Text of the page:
San Gimignano also named the Manhattan of the Middle Age is a must-see for almost all visitors that are traveling in Tuscany. That’s why a self-guided tour to discover a few unusual things to do in San Gimignano is the best solution to step out of the crowd and enjoy the beauties of this amazing village.
Recently, we took part in a special initiative called #unconventionalsangi organized by the cultural association CCN of San Gimignano together with Tina, an authentic local, representing the project on Instagram #Shareyoursangi. What we are telling you in this article is the nice walking tour of the town we experienced.
An expert tour guide called Catia led our group along a less touristic path of San Gimignano. She enriched the experience with interesting stories about the development of the village, stage of the pilgrim route Via Francigena since the time of the Middle Age. This was a great opportunity to discover some of the unusual things to do in San Gimignano.
The map of this Unconventional tour of San Gimignano
You can walk this itinerary on your own, even without a tour guide, following the stages shown in the map below. Take note of the itinerary. It’s a great alternative to the common routes especially during spring and summer when the village is packed with tourists.
Unusual Things to do in San Gimignano
1. Porta San Giovanni
The tour starts from the southern gate of Porta San Giovanni, the most important gate of the town. This was the access for people coming from Siena along the Via Francigena. At its sides, the naves of the church of the Madonna dei Lumi stood since the 1900s when were destroyed. Today, you can still admire the bell tower.
2. Chiesa di San Francesco
Walking on the central Via San Giovanni, stop in front of the Romanesque façade of the church of San Francesco. In origin, it was a retreat for the catholic military order entitled to San Giovanni. Then during the 1500s, after a period of decadence, the retreat was assigned to the Franciscan monks that changed the name to St Francis church.
3. San Gimignano 1300 Museum
Keep walking on the main street, on the right, you will find the Cugnanesi Tower. Slow down to admire the first tower ever built in the village. Turning left, a few steps away, stop at the amazing Museum of San Gimignano 1300. Inside, a faithful handmade reproduction of how the city was in 1300 left me breathless. The narrow streets, the seventy-two towers, the fortified walls, and Palazzi. That is really awesome. And free of charge.
4. Via degli Innocenti and Santa Fina’s house
From the museum, walking along a typical medieval alley, reach the panoramic lookout at Via degli Innocenti. It is a must-see when you come to San Gimignano, where the view of the surrounding is wonderful. It is like staring at an impressionist colored painting: the green of the hills, the blue of the sky, and the brown of old roofs. Turning to the right we descended a little passageway where the Santa Fina house is. Today there is only a porcelain tablet to reveal the house, but it’s the story of this woman that deserves to be told.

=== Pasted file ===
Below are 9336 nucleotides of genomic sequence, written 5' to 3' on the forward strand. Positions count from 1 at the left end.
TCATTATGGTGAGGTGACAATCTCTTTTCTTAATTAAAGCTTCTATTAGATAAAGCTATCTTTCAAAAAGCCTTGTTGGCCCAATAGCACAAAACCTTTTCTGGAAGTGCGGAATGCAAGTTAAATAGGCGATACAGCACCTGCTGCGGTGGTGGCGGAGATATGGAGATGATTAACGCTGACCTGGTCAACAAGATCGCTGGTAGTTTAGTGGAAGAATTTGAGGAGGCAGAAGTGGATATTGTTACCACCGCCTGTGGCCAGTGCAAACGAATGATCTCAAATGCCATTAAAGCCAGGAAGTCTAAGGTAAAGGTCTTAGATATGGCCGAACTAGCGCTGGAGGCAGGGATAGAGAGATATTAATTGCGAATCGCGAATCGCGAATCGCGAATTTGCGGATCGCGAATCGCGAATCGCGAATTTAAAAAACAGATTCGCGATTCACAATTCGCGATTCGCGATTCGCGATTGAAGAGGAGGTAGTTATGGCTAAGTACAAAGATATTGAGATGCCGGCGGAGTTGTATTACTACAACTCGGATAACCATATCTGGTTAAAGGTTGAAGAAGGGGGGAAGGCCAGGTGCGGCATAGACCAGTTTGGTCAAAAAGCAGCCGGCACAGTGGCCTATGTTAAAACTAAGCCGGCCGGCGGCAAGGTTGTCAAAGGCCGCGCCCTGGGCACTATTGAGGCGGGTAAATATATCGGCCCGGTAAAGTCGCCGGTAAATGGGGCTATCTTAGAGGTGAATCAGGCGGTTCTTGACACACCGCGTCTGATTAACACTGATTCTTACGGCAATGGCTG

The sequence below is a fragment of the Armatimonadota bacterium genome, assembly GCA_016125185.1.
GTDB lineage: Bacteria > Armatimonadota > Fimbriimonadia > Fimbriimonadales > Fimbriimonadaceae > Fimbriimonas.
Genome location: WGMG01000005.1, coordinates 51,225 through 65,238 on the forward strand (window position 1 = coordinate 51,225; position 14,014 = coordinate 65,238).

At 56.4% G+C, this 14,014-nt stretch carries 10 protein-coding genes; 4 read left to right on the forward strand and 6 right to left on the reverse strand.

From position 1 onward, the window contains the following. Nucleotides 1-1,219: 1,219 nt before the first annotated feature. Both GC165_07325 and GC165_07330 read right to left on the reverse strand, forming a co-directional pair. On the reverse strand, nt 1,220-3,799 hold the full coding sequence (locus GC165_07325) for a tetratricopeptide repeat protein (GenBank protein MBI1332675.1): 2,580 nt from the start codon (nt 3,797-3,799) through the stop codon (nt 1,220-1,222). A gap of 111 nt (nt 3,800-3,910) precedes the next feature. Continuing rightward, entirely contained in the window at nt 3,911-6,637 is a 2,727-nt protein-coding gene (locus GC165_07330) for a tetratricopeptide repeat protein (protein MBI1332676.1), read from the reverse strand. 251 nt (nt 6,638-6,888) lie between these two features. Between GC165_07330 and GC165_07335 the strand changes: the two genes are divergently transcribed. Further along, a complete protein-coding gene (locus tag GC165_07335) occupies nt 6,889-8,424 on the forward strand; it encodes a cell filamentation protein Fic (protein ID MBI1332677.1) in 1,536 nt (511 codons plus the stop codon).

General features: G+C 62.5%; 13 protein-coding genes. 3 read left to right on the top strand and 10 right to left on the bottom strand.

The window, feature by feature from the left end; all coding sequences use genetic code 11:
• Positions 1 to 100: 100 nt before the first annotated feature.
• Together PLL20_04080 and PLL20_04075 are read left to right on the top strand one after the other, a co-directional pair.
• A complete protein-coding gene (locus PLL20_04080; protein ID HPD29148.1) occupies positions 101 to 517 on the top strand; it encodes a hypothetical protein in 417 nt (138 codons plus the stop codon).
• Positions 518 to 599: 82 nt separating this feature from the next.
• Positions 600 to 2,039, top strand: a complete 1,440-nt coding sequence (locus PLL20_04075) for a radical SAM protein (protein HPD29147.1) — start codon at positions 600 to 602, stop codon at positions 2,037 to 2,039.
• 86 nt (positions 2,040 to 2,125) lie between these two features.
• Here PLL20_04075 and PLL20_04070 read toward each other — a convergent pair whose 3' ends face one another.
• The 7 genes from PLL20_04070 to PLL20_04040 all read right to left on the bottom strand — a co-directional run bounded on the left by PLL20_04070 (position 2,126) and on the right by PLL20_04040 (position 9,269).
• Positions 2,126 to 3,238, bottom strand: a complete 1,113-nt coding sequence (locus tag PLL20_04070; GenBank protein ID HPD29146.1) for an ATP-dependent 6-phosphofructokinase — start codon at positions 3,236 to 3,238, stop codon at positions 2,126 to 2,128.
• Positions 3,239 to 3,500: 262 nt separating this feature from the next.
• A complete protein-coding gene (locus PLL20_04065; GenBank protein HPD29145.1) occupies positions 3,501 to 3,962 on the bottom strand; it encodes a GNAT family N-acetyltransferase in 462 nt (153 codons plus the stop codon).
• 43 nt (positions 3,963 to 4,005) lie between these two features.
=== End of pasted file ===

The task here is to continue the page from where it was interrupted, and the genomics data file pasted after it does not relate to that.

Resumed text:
The magical story of Santa Fina
Little Fina born in 1238. She was only 10 when she gets critically ill and paralyzed. Being poor, she only asked for a wooden table in a tuff cavern where to spend the rest of her life. In honor of Jesus, she was calmly accepting the pain of the illness.
She died five years later, the 12 March 1243. When the body was taken away from the cavern, people saw little unexpected yellow violets on the wooden table. And they smelt a scent of fresh flowers in the air. Moreover, yellow violets grew along the fortified walls of the village.
Today, flowers still grow and they took the name of Violets of Santa Fina. A legend says that before the burial, Fina’s nurse, the last person to see her body, recovered the use of her ill hand. In addition, other miracles happened to the infirm that visited the grave. In 1479, the inhabitants evoked the Saint to help them to defeat the plague and the disaster immediately stop.
Being an important figure in the history of San Gimignano, every 12 March, the village celebrates the anniversary of the death of Santa Fina.
5. Via Santo Stefano
The unusual tour of San Gimignano continues walking down the arch of Via Piandornella up to the corner with Via Santo Stefano. Here a typical Tuscan building with a charming garden of roses for sure will fill your eyes. Once passed the ex-prison, descend the pedestrian path up to the old gate of Porta delle Fonti.
6. Porta delle Fonti and the Medieval Springs